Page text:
23 June 2021 |
Christians do not accept the non-canonical gospels as inspirational authority. However, they serve as important primary sources in the history of the early church. A text from Gospel of Thomas suggest that a female disciple may have been the disciple that Jesus loved.
The idea that John the son of Zebedee is the beloved disciple is based on tradition. The internal Biblical evidence points elsewhere to the “beloved disciple”. The entire investigation about this disciple requires a hermeneutic of suspicion.
This is what we have to show that John is the “beloved disciple”.
In John 21: 20, ff., Peter turns and sees the disciple whom Jesus loves following them. The text says that it is this disciple who reclined next to Jesus and enquired about who would betray him. Peter sees him and continues to interrogate Jesus concerning this disciple. Then the author of the Fourth Gospel says: “This is the disciple who is testifying to these things and has written them, and we know that his testimony is true.” The assumption is that John wrote the Fourth Gospel, therefore John is the beloved disciple.
But in fact we do not know who wrote the Fourth Gospel. Even the commentary saying: “This is the disciple who is testifying to these things…” appears as a comment by the actual author about the ‘beloved disciple”. This suggests that the beloved disciple, an eye witness, was the source of the author’s work.
We do not know who wrote any of the Gospels. The canonical gospels are anonymous; no name was originally signed on any of them. The names we see there were inserted through editorial process to grant them authenticity. (This does not add or subtract from their inspiration). These were guesses that may or may not be accurate.
For example, to attribute the first listed gospel to Matthew a Jew flies in the face of internal evidence. In chapter 21:1-9, “Matthew” has Jesus mounting two animals and riding into Jerusalem on them. This is because the author is using the story to fit the Zechariah oracle: “…your king comes to you; … humble and riding on a donkey, on a colt, the foal of a donkey.” (Zechariah 9:9 NRSV) One would think that a Jewish author would be acquainted with Hebrew parallelism which means he would recognize that the donkey and the colt are one and the same animal in the Zechariah oracle. But he believes they are two animals, so he crafts the story to fit this idea. (Again, this does not subtract from its inspiration. The gospels are sermons that draw lessons from the life and teachings of Jesus)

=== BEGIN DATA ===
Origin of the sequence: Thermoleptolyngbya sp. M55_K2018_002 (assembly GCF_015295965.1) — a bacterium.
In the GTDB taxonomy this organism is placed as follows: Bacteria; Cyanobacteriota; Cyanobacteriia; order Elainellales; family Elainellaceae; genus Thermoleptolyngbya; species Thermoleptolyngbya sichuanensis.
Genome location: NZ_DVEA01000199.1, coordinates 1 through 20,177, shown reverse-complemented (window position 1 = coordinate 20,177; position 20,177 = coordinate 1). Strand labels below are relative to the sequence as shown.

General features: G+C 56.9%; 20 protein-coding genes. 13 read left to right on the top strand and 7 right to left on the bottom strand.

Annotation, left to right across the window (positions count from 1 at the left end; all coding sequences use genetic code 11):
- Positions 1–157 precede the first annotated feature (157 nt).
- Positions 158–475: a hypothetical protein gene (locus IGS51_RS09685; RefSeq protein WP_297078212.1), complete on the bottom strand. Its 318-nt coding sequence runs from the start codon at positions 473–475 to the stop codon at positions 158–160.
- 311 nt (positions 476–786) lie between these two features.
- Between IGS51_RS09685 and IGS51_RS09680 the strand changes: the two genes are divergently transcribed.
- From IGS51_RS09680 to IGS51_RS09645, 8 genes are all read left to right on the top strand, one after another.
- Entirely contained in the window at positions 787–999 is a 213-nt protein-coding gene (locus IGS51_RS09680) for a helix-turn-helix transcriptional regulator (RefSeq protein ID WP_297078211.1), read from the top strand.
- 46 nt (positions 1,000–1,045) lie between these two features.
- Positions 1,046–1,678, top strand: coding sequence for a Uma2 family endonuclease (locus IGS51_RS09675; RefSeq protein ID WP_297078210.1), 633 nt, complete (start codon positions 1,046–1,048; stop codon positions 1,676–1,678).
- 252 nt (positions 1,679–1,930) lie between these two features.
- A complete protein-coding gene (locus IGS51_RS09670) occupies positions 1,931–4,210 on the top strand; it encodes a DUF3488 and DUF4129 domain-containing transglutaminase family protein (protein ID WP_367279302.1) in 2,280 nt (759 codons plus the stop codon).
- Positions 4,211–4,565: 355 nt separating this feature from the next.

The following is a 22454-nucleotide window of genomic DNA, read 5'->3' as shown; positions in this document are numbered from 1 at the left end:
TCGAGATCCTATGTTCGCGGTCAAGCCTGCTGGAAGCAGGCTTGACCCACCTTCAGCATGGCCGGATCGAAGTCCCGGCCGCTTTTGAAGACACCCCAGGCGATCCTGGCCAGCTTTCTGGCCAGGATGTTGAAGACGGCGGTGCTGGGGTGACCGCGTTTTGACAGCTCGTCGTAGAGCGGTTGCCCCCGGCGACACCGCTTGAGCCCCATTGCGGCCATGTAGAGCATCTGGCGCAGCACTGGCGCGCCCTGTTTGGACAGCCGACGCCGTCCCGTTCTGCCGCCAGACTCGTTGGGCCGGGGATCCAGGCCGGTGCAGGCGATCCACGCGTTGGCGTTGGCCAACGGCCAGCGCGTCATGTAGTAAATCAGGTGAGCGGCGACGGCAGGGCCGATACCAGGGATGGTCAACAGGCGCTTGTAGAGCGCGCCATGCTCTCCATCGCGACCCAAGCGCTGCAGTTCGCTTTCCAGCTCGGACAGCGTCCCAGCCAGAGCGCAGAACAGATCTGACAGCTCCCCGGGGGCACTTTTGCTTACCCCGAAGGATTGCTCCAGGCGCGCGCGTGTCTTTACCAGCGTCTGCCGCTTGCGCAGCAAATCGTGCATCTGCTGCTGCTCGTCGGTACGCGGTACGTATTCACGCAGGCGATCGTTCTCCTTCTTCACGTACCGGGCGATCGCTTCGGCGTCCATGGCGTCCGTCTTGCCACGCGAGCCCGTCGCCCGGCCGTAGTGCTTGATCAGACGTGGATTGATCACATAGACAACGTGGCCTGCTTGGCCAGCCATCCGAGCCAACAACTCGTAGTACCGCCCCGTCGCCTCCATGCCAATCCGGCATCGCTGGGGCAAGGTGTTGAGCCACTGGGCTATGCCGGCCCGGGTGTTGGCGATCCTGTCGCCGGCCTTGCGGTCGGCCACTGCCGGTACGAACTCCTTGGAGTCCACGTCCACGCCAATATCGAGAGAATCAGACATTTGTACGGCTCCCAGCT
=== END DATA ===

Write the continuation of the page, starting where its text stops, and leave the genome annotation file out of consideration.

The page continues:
When we read both the canonical and non-canonical gospels, it does not make sense that John would be the “beloved disciple”. Yes, he was among the three who stood with Jesus on the mount of transfiguration. He was said to be in an inner circle, but nothing much else is said about him. He plays no outstanding role in the Jesus Movement. Peter would better fit that profile, but it is Peter who is interrogating Jesus about this mysterious disciple: “Lord, what about him?”. And Jesus’s answer casts a shroud of mystery around this disciple. Even Peter’s query broaches the point of jealousy, or even suggests that he sees this disciple as a gadfly, or a hanger on.
An authentic disciple?
Incidentally, this is not the only incident in early Christian writings that witnesses to Peter interrogating Jesus about a particular disciple, and even questioning the authenticity of the disciple among other disciples. We see that in the Gospel of Thomas, and the Gospel of Mary Magdalene respectively. And the Fourth gospel itself tells us of three people especially beloved by Jesus: Martha, and her siblings Mary and Lazarus (John 11:5). Nowhere else do we hear of any other disciple being beloved by Jesus. The Fourth Gospel is also the only gospel that speaks of “the beloved disciple”. When Jesus addressed the “beloved disciple” at the cross, only one of those three beloved is listed as being present at the cross.
The accounts in these non-canonical gospels register the same attitude of jealousy/disdain on the part of Peter. The only difference in these non-canonical gospels is that they actually name the somewhat mysterious disciple. This is the same one of the three siblings beloved by Jesus that was actually named as present at the cross when Jesus said: “Woman behold your son.”
Why does the Fourth Gospel refer to this disciple as a “he”, and a “son”? Here is the hint:
Simon Peter said to them, “Let Mary leave us, for women are not worthy of life.” Jesus said, “I myself shall lead her in order to make her male, so that she too may become a living spirit resembling you males. For every woman who will make herself male will enter the kingdom of heaven (Gospel of Thomas, 114).
How may this inform us as we seek to read between the lines of the Mary Magdalene story?